Spring-flowering bulbs are easy to plant and easy to grow. They require a chilling period to initiate flowering. Plant some this fall and enjoy the view from your window next spring. When planted properly in a sunny location, you'll enjoy colorful spring blossoms for decades.
If hungry deer visit your garden looking for a buffet of greens, then plant daffodils. Deer do not bother these hardy, carefree plants. However, deer love tulips and eat them like candy.
The many varieties of daffodils are all members of the Narcissus genus. You'll find trumpet types, long and short-cup, doubles, miniatures, and more. Daffodils come in shades of yellow, white, orange, greenish, and pink to reddish.
Some of my favorites are trumpet daffodils, such as Carlton, Dutch Master and February Gold with large bright, yellow blossoms and a long trumpet in the center. These "traditional" daffodils have large blossoms and a long blooming season. They are most effective when planted in large clusters and groupings. If you prefer white trumpet daffodils, try Mount Hood.
Trumpet daffodils are excellent when naturalized meaning they multiply and return each year. What could be better? I like plants that you plant once, then enjoy forever.
Let's talk quantities. Just when I think I have enough spring color, I want more—in both my front and back yard. The large bright blossoms are an intoxicating sight after a long winter. Also, plant enough to pick for bright bouquets. I suggest ordering bulbs by the hundreds if you want enough color for both indoors and out.
Planting Tips for Daffodils
Loosen the soil to plant daffodil bulbs about four to six inches apart and at least six inches deep in well-drained soil. Make sure to plant them with the pointy side up. The ideal time to plant bulbs in our area is in September and October, however, if the ground is not frozen, you can still plant into November or later.
Cover the bulbs with mulch such as shredded bark, pine needles, or leaves. Daffodils look best in a natural-looking planting scheme, so don't crowd them into straight rows. Give them plenty of room to grow and naturalize over the years.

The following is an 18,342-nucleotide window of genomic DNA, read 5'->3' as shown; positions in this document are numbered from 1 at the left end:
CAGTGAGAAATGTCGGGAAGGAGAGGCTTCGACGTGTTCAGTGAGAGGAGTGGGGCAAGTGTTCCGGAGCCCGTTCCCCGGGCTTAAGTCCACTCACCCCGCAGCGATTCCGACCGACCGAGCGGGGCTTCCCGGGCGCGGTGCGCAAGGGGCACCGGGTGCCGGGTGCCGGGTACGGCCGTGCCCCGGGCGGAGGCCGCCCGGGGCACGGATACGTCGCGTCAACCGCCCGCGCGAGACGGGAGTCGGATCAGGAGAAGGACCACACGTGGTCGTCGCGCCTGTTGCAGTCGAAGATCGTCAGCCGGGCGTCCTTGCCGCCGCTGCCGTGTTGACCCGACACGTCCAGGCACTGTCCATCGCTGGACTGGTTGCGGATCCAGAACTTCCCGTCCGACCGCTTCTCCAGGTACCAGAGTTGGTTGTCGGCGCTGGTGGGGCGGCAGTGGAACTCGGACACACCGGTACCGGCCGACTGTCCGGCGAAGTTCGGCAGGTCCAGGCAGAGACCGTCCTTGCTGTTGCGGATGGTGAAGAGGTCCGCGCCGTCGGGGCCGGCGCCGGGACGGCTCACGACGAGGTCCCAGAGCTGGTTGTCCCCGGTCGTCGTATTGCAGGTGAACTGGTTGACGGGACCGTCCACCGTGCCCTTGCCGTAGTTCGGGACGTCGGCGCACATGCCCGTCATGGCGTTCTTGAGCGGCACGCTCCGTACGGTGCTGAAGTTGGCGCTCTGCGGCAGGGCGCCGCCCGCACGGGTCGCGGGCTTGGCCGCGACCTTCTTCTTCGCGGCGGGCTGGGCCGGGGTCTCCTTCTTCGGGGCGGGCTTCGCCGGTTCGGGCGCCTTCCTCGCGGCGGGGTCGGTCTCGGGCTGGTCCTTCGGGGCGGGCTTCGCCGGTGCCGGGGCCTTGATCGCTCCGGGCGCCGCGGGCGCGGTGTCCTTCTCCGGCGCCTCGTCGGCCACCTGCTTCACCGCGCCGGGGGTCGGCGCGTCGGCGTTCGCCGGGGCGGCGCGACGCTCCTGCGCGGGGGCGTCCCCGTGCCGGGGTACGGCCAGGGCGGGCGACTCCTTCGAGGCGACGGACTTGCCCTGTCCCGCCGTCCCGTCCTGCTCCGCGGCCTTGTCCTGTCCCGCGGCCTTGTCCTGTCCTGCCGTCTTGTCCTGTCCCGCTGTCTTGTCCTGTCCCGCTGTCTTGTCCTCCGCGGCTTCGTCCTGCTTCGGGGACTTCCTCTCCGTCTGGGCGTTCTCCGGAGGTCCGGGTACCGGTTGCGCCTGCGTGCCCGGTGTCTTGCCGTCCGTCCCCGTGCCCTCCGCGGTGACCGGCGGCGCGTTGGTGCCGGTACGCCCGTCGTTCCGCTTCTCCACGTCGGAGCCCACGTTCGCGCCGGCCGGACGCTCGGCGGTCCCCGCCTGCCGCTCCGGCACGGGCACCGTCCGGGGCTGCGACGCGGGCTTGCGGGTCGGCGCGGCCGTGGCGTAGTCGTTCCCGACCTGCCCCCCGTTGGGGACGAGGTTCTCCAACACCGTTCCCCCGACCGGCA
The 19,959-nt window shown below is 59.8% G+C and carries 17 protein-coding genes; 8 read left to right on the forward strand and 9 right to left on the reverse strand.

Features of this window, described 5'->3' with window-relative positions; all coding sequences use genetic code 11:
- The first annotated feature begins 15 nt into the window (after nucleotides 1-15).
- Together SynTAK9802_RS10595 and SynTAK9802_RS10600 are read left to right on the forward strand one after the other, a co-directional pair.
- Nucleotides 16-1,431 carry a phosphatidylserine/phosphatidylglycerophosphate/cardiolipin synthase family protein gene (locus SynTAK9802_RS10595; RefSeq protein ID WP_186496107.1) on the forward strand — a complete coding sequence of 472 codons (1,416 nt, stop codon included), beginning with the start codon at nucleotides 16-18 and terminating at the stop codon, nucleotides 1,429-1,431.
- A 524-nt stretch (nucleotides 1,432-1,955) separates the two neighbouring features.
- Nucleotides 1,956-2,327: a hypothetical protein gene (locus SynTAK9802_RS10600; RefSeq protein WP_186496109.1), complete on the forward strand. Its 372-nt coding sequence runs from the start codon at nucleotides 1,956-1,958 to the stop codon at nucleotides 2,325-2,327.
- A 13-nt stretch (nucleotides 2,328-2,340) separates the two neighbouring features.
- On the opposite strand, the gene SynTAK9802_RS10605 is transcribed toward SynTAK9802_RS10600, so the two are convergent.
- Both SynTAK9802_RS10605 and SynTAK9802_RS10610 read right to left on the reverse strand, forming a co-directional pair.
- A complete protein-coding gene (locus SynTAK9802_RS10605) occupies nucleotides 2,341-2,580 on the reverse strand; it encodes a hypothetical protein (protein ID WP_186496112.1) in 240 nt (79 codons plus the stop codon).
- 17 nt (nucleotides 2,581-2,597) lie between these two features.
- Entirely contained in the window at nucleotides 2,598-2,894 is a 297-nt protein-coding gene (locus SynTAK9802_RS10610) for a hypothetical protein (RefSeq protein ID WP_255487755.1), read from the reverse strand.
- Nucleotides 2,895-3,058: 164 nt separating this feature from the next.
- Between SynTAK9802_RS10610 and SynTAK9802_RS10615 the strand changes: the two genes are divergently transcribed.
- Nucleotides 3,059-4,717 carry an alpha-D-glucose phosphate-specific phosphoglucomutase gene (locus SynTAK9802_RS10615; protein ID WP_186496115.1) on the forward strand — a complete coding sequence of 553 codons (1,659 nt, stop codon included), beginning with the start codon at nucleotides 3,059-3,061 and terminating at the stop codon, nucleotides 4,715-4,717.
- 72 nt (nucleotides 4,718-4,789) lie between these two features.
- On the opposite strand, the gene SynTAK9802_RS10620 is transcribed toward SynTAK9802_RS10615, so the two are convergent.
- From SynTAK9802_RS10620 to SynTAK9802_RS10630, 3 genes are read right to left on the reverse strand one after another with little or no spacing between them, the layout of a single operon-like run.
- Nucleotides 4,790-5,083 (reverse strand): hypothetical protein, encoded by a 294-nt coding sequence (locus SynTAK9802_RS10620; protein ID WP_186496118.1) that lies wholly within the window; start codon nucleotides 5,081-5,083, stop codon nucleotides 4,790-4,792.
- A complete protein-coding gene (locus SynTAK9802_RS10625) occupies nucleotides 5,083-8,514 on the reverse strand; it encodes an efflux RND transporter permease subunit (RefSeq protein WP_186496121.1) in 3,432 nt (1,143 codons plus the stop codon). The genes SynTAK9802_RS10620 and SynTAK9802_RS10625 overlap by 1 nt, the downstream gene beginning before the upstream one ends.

After they bloom next spring, leave the foliage until it starts turning brown. The foliage helps produce enough food for next year's blooms. If untidy foliage bothers you, just cut off a few leaves from each plant so you don't weaken the bulbs.
Purchase Daffodil Bulbs Locally
In our own community, Bucks Beautiful, a non-profit organization is selling daffodil bulbs this fall. To support their efforts and enjoy beautiful daffodils in your own garden, contact Debbie Hays, program administrator. If you order now, you will get your bulbs in time to plant this fall.
For a donation of $24, you'll receive 50 bulbs. For larger bulb quantities, the prices are as follows: 100 for $51, 250 for $122, and 500 for $240. Contact Hays for quantities larger than 500.
To learn more, visit the Bucks Beautiful website or call Hays at 215-348-3913, ext. 114. You can pick up the bulbs at the Bucks Beautiful office in Doylestown, or have them delivered to your home.
Bucks Beautiful's goal is to plant one million daffodil bulbs. Through the two-year-old "Bulbs for Bucks" program, volunteers have planted 330,000 bulbs in our area. Take a walk along the canal towpath next spring and you will see the lovely displays of 300,000 bulbs from Bristol to Reigelsville. In addition, 30,000 were planted along the Rt. 611 bypass. This year's funds will be used to plant 170,000 bulbs along the new Rt. 202 parkway.